- Associated Press - Sunday, January 11, 2015

JACKSON, Mich. (AP) - Like a lot of high school students, Donavin Anderson wasn’t sure what he wanted to do after graduation - and he knew the time to decide was closing in.

A 16-year-old junior at Springport High School, Donavin has found direction, guidance - and a career - in a unique program that’s uniting Jackson County’s education and manufacturing communities in an effort to help the area prosper.

The Jackson Area College and Career Connection Early/Middle College - called JAC3 for short - is being piloted in precision machining and welding this year by Donavin and 19 other juniors and seniors from Michigan Center, Hanover-Horton, Napoleon, Western, Jackson, Grass Lake, Columbia and Northwest high schools.

“This has given me direction in my life,” Donavin told the Jackson Citizen Patriot (http://bit.ly/1DauoNf ).

JAC3 is a joint effort of the Jackson Area Career Center, Jackson County Intermediate School District, Jackson College, Jackson Area Manufacturers Association, Enterprise Group and more than a dozen Jackson-area manufacturers.

“There are a lot of early/middle colleges across the state, but what makes ours unique is having industry backing it and investing in it,” said Dan Draper, JACC assistant principal of career and technical education and academic programs.

JAC3 participants stay with, and graduate from, their local school district, as well as earn college credit through dual enrollment at JC that leads to a recognized certificate program or up to the equivalent of an associate’s degree.

They also earn a technical/career credential and participate in a registered school-to-work apprenticeship with a Jackson-area manufacturer that provides a job after graduation.

“At first it looked a little overwhelming to me, but everyone is working together to make sure the components all fit,” said Joe Lienhart, JACC precision machining instructor. “It’s unbelievable the opportunities these students are getting. It’s a gift-and-a-half - an education and a job.”

While seniors are participating in the pilot year, JAC3 students will start as juniors from here on out. The three-year program adds a 13th year to students’ education.

Participating employers invest up to $6,000 per student during the three years to support the cost of college tuition. School districts also pay up to $6,000 to help cover the cost of dual enrollment.

“A student can come into the program in 11th grade and come out three years later with a high school diploma, a manufacturing credential, a college associate’s degree, a job and no debt,” said Mark Alyea, president emeritus of Jackson’s Alro Steel Corp., which is a participating manufacturer.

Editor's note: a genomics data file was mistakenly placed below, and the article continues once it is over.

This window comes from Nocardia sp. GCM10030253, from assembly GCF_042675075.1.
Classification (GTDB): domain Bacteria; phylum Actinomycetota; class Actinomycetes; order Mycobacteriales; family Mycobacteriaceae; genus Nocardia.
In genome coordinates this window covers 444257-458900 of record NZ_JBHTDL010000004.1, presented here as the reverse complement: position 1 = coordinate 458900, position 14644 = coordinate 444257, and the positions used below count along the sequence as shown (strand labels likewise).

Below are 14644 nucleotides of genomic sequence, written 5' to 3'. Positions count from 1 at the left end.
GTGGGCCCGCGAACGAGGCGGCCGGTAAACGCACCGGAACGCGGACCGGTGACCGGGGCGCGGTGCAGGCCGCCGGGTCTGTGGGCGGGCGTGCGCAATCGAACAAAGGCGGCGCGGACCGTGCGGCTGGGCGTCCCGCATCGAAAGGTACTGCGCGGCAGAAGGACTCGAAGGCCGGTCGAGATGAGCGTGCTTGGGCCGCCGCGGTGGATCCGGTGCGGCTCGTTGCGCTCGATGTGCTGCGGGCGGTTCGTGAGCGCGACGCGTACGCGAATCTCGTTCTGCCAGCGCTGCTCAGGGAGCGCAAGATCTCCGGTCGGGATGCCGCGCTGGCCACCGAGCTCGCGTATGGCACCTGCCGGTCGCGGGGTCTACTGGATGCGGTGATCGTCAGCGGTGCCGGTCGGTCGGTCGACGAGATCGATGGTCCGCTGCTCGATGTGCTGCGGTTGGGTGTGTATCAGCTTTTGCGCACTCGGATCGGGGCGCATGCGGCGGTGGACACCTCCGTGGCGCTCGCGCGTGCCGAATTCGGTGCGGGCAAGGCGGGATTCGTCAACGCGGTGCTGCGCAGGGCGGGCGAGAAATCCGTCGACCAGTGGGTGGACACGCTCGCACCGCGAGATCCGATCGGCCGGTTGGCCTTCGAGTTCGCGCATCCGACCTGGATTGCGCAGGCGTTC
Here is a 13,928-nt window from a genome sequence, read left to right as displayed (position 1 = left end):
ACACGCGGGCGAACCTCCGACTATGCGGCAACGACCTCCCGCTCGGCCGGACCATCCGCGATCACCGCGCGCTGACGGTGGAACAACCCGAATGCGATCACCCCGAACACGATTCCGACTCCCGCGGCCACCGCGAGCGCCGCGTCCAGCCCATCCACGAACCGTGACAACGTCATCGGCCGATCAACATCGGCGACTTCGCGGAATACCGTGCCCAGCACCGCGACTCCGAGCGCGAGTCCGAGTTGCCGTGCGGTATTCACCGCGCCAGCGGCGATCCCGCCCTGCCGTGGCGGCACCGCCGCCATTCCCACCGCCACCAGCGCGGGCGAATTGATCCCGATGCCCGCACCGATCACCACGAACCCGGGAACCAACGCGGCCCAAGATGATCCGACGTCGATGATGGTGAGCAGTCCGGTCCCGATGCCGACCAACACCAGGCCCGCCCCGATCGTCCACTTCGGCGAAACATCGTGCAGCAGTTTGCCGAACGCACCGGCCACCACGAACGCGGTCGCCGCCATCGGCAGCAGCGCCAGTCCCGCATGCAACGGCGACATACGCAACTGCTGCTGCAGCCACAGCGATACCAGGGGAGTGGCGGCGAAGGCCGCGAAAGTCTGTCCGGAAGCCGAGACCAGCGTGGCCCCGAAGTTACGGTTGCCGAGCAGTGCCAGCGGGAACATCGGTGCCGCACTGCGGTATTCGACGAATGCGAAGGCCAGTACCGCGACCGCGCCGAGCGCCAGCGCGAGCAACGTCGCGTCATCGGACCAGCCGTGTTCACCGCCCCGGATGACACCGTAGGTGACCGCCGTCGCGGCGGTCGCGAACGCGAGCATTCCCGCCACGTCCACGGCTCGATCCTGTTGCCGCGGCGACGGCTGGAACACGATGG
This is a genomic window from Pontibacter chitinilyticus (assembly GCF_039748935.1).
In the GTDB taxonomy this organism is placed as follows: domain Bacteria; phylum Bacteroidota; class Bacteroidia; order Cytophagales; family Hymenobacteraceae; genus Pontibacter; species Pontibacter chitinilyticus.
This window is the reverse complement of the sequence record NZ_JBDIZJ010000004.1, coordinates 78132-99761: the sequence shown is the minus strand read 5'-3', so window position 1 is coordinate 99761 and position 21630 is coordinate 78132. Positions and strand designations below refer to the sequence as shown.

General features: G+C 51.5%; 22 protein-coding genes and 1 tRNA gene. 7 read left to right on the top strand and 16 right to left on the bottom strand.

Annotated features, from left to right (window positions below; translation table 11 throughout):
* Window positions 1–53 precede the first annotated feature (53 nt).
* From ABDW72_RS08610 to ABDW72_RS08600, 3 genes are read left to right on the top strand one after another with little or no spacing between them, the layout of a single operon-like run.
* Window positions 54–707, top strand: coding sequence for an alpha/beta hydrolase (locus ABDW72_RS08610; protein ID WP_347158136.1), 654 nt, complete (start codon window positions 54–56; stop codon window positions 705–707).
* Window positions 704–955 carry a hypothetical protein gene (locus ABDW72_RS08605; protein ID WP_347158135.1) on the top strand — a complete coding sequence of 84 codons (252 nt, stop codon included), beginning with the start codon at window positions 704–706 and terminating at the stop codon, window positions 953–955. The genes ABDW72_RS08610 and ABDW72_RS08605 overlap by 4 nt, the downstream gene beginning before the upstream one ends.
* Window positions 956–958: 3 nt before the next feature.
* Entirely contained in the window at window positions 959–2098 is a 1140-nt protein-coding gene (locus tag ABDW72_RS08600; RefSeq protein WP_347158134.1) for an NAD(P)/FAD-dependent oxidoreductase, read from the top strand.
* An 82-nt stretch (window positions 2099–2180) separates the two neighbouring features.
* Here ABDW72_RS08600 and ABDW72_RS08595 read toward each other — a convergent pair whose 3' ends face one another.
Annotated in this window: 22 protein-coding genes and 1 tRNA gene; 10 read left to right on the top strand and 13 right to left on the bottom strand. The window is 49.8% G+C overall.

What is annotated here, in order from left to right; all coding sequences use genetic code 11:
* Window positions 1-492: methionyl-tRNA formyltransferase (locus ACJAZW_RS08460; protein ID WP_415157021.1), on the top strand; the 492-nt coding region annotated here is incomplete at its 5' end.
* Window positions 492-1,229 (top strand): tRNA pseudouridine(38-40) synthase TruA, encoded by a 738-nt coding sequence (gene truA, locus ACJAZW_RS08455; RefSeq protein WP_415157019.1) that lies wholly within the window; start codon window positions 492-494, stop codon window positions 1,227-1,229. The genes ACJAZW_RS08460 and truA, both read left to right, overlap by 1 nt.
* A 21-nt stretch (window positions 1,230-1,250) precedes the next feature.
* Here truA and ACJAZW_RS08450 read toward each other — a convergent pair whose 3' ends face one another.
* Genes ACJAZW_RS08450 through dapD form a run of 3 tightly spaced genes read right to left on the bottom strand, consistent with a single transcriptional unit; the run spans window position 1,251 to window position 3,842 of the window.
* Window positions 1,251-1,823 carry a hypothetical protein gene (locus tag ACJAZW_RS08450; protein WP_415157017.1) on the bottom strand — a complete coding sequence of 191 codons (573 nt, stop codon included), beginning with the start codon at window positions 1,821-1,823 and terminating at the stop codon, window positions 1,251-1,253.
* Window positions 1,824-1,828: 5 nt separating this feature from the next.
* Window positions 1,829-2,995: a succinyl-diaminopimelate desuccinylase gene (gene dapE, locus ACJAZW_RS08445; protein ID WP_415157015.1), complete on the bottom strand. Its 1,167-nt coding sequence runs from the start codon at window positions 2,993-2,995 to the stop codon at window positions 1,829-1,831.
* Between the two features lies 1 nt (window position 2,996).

That’s pretty appealing to parents, said Donavin’s mother Valerie.

“This is giving Donavin an early start to go a long way in life,” she said. “It’s helped him set goals and see that they can be a reality.”

Industry needs helped create the program, Kevin Oxley, JCISD superintendent said, adding Jackson-area manufacturers have told him a lack of skilled workers is limiting their business growth.

“There is huge demand,” said Nick Arcaro, manufacturing manager at Jackson’s Miller Tool & Die Co. “There’s spots now for 30 to 50 apprentices in Jackson, Hillsdale and Lenawee counties alone.”

Arcaro, who sits on the JAMA board and is part of its Academy for Manufacturing Careers, has been involved with JAC3 from the start.

“Education and manufacturing have been apart for too long,” he said. “We need to come together on something like this to build a bond and trust and continuity.”

Donavin is working at Miller Tool & Die Co. through JAC3.

“It’s a job, but it’s like a class, too, because I’m learning a lot from the guy I work with,” he said. “I’m making $11 an hour, and I have a guaranteed job after I graduate. You can’t beat this.”

Paul Borener, 17, a Western High School senior, is paired with Advanced Turning and Manufacturing.

“With the middle college, I have been given the opportunity to do something I love and get college credit while I do it,” he said. “This means I will never be without a job.”

Joe Sorenson, vice president of Advanced Turning’s medical business unit, agrees with Arcaro that the program has been positive so far.

“They really want to learn and be a good fit here,” he said of the students. “They get skills at a quicker pace. Their education is on track faster. They are not here just pushing a broom. They get right to business.”

Besides gaining a skill, students also get a good taste of the whole industry, which helps them decide at a younger age if this is really a job they want, Draper said.

“They are not just on machines,” Draper said. “They see the sales and purchasing side, quality control and shipping and receiving so they know about all the areas open to them. They are seeing what their place can be in the industry.”

Word of the program has reached other industries that have expressed an interest in getting involved, Draper said. That includes construction, healthcare, agriculture, information technology and engineering, he said.

“We are leveraging existing tax dollars, we’re not throwing high tuition costs at students and parents and we are providing a quality workforce so our local manufacturers and businesses can grow,” Oxley said. “This is very exciting.”

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Information from: Jackson Citizen Patriot, http://www.mlive.com/jackson

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